Unpopular prescription charge is a healthy €120m HSE earner
The so-called "nominal" prescription charge for medical card holders has become a lucrative earner for the health service and will generate €120m this year.
The charge - which is now €2.50 per item, compared to 50c when it started in 2011 - was brought in on the pretext of cutting down on card holders getting needless prescriptions.
It means that medical card holders, who shelled out around €27.6m in the first year it was introduced by the last government, have seen a big rise in payouts.
Pharmacists have warned that it is leading to some medical card holders rationing medicines because they cannot afford the maximum of €25 a month.
It comes as Health Minister Leo Varadkar has indicated that he is looking at introducing a nominal charge for "free" GP visits when they are extended to non means-testing groups after the under-sixes and over-70s.
The GP fee is seen a method of deterring people from abusing free care - but past experience with the prescription charge has shown how this kind of levy can be hiked.
Around €43m of the income from the charge this year is hived out to help offset the savings of €619m which must be made up by the Health Service Executive (HSE).
Dr Varadkar is also expected to face objections from doctors to the introduction of a nominal fee for people who are given free GP visits, outside the normal means-tested benefit.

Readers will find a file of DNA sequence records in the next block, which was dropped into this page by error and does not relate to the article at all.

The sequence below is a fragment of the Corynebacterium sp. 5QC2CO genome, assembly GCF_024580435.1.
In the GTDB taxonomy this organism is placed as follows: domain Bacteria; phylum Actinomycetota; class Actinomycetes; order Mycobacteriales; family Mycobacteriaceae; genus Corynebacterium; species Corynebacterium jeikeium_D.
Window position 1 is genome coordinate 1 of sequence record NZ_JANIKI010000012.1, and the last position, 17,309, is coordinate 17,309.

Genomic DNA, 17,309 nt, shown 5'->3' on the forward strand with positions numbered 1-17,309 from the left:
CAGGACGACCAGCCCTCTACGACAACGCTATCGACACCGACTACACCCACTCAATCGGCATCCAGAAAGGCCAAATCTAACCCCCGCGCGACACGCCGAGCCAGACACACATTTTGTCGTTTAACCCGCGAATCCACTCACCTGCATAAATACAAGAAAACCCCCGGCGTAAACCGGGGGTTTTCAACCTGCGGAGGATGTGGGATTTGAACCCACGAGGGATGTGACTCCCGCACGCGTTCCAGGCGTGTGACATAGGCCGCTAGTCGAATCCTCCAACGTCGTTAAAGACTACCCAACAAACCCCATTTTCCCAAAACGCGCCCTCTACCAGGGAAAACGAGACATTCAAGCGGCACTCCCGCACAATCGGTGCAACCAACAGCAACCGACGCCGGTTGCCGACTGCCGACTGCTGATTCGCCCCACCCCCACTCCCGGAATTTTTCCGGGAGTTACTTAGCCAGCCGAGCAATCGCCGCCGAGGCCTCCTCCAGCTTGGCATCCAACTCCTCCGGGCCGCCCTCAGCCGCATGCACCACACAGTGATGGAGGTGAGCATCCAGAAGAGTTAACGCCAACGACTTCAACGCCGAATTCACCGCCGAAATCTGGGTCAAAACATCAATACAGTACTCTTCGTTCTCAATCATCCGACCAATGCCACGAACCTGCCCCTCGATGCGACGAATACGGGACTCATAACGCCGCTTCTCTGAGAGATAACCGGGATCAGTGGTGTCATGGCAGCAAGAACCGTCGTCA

The Irish Medical Organisation (IMO), which is currently negotiating with the Department of Health on the roll-out of free GP care, may also have to oppose a nominal charge for patients when the scheme is introduced. This is because members voted against this kind of charge at the union's annual meeting when it was proposed for medical card holders as a means of reducing unnecessary visits.
Mayo GP Dr Ken Egan had asked his colleagues to support the introduction of a €5 per visit charge for medical card holders to prevent family doctors being flooded with the "worried well". However, the proposal was rejected by the gathering of doctors who pointed out that it was akin to the prescription charge which the union opposed.
This was adopted as policy and negotiators may find it difficult to sell the concept of a nominal visit fee to its membership as a result.
Such a fee would have to be collected by GPs from a reluctant public and would also mean a lower fee paid per patient by the State.
The original estimate for the extension of free GP care to the entire population was put at €332m, based on the rates which are currently paid to GPs.
However, these capitation fees have already been condemned as inadequate and they will not compensate GPs for the loss of income from private patients who pay around €60 a visit.
The IMO is expected to demand higher State fees for providing free visits to the over-70s, who are guaranteed to make regular use of the benefit.